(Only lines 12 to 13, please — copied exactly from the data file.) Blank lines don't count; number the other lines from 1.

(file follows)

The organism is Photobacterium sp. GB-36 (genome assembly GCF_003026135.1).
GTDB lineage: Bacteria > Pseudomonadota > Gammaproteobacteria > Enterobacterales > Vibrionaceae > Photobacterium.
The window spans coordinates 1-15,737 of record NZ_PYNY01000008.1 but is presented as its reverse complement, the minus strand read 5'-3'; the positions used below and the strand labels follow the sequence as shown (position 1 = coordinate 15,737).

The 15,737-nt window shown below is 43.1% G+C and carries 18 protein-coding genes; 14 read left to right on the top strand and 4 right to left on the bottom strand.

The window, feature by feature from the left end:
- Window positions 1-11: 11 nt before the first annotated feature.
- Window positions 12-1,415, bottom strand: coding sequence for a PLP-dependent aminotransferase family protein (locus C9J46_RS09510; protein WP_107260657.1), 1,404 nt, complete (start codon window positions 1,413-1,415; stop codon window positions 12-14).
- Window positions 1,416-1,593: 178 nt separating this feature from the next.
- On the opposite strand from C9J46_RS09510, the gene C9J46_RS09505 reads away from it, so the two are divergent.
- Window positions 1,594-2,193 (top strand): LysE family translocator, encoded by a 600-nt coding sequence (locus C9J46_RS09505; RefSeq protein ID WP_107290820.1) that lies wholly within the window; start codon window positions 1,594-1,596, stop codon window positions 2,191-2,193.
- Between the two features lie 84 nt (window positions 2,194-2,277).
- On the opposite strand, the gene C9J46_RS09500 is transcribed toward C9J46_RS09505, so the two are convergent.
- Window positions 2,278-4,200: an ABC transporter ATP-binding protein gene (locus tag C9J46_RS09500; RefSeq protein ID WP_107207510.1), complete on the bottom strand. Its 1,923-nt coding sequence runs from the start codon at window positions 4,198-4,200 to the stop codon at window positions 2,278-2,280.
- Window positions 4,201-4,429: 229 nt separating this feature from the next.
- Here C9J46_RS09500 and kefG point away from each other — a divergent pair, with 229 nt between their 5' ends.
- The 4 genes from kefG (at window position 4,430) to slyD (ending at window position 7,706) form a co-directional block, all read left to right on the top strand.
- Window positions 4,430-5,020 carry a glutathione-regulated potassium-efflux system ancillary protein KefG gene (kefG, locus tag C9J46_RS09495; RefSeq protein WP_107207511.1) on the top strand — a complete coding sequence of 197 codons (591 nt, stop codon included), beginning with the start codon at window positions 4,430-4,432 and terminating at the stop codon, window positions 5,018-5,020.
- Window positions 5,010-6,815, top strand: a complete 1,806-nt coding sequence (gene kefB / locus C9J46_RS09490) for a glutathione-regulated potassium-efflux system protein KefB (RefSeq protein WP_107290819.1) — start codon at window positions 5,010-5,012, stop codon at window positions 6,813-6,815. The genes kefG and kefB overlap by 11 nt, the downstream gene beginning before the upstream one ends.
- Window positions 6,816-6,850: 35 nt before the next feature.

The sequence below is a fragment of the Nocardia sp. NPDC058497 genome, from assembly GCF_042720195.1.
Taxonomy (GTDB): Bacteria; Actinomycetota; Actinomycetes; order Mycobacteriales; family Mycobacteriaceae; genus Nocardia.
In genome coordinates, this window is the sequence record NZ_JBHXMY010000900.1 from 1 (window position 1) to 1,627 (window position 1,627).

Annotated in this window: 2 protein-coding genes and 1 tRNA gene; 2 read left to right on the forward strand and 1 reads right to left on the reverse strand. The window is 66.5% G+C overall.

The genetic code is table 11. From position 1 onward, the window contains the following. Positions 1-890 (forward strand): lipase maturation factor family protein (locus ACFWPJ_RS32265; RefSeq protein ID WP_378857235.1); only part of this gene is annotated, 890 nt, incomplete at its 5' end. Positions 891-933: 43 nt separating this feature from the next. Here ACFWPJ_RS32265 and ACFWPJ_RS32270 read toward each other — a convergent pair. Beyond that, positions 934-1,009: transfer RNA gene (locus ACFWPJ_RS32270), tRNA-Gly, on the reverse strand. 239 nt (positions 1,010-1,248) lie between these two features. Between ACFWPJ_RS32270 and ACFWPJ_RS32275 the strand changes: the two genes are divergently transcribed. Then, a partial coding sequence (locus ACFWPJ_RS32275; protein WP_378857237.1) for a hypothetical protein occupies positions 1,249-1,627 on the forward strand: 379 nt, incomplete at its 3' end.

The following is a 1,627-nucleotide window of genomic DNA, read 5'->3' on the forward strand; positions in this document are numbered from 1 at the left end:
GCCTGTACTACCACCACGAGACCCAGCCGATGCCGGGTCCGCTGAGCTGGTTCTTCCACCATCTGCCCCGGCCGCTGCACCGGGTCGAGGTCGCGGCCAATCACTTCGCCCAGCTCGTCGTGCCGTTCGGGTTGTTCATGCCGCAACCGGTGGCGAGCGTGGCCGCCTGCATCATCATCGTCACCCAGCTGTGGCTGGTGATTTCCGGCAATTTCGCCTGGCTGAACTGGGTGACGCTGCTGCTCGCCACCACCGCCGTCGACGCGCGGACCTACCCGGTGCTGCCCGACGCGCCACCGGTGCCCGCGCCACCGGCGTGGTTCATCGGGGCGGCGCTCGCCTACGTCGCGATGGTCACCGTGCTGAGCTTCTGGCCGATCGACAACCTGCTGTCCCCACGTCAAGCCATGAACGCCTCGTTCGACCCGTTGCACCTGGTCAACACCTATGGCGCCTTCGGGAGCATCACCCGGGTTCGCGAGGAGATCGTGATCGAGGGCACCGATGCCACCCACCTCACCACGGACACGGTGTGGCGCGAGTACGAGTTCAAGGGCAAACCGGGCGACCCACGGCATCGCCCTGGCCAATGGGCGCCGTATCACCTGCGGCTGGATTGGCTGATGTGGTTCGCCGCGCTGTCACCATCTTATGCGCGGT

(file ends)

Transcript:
- On the opposite strand, the gene C9J46_RS09500 is transcribed toward C9J46_RS09505, so the two are convergent.
- Window positions 2,278-4,200: an ABC transporter ATP-binding protein gene (locus tag C9J46_RS09500; RefSeq protein ID WP_107207510.1), complete on the bottom strand. Its 1,923-nt coding sequence runs from the start codon at window positions 4,198-4,200 to the stop codon at window positions 2,278-2,280.